New York Yankees: Scouting Report on Each September Call-Up
The New York Yankees have struggled all season in keeping a 25-man roster healthy and filled, but with the major league roster limit expanding in September the team was able to bring in some needed support for the stretch run.
The six players the club brought up to The Show cover nearly every area of the team. Among them are an infielder, catcher and three pitchers. Collectively they give manager Joe Girardi the luxury of depth that has been lacking during the first five months of 2013.
Here is a closer look at the call-ups and what they bring to the Yankees.
David Adams is already familiar with the route from Scranton to the Bronx as he has made the journey more than once this season.
After starting the 2013 campaign with the Triple-A RailRiders, Adams was called up to the club to help fill the hole left by the Kevin Youkilis injury.
During the second half of May the infielder hit .241, but in June his average plummeted to .125, and his playing time diminished.
A week later he was, as you may have guessed, he was back in Scranton.
The Yankees may want to consider renaming the trip between Scranton and New York City to "The David Adams Express."
With his call-up this month, Adams figures to be on the club for the remainder of the regular season.
He gives the team a decent infield glove and the potential to develop into a solid hitter. In 59 games at Scranton he hit .268 with five home runs.
Adams has the versatility to play first, second or third base, and that is where he provides value to the oft-injured Yankees.
23-year-old Brett Marshall is making his second appearance with the big league club.
On May 13, he was brought up to provide an extra arm in the bullpen, and he made his only start of the season two days later at Yankee Stadium.
That outing was not one that Marshall will be putting into his scrapbook as the youngster gave up five runs and nine hits in five and two-thirds innings against the Seattle Mariners.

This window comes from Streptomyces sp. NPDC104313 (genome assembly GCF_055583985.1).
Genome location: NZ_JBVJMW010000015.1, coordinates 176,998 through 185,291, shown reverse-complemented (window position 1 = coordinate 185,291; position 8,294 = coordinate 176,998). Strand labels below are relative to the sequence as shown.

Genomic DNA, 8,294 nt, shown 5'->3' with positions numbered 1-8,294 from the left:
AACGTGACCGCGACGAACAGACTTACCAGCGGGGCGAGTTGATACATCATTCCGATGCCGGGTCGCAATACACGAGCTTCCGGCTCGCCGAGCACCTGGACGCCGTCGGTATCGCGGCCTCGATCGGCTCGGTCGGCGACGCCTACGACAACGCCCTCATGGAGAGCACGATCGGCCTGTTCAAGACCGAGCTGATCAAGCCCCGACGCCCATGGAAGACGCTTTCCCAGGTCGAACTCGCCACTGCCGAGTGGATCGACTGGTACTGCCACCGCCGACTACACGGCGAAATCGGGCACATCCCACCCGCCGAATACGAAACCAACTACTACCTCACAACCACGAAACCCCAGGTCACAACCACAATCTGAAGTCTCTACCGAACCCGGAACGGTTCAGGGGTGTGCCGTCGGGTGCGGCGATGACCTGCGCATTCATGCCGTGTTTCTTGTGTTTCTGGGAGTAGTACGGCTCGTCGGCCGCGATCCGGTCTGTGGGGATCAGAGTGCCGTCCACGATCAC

The next day he was on his way back to Scranton.
With the RailRiders the right-hander has gone 7-10 with a 5.13 ERA. He features a fastball that averages around 90 mph and a changeup. In 138 innings he has struck out 120 and walked just 68.
Obviously the young hurler still needs to develop, but he gives the Yankees someone to turn to when they are trying to preserve other tired arms.
The experience Marshall gets in September could prove valuable to his career in pinstripes.
Dellin Betances is a story of two different pitchers.
His career began as a highly regarded starting pitcher in the Yankees organization.
Unfortunately he suffered from control issues and walked 99 in 131 innings in the minors during the 2012 season.
A change of "perspective" seemed to be in order for the 25-year-old, and this year he was moved to the bullpen.
Betances has thrived.
In 84 innings the right-hander has struck out 108 and walked 42. At Scranton he held a 2.68 ERA and 1.12 WHIP. With a mid-90s fastball and a curve that he can drop into the low-80s, the hurler appears to have found a home as a reliever.
He gives Joe Girardi another weapon to put on the mound late in the game.
If he can translate what he has accomplished at Triple-A to success in the Bronx, Betances might secure himself a spot with the club next season.
J.R. Murphy is a 22-year-old catcher out of Bradenton, Florida. Since joining the Yankees in 2009, he has advanced at least one level each season.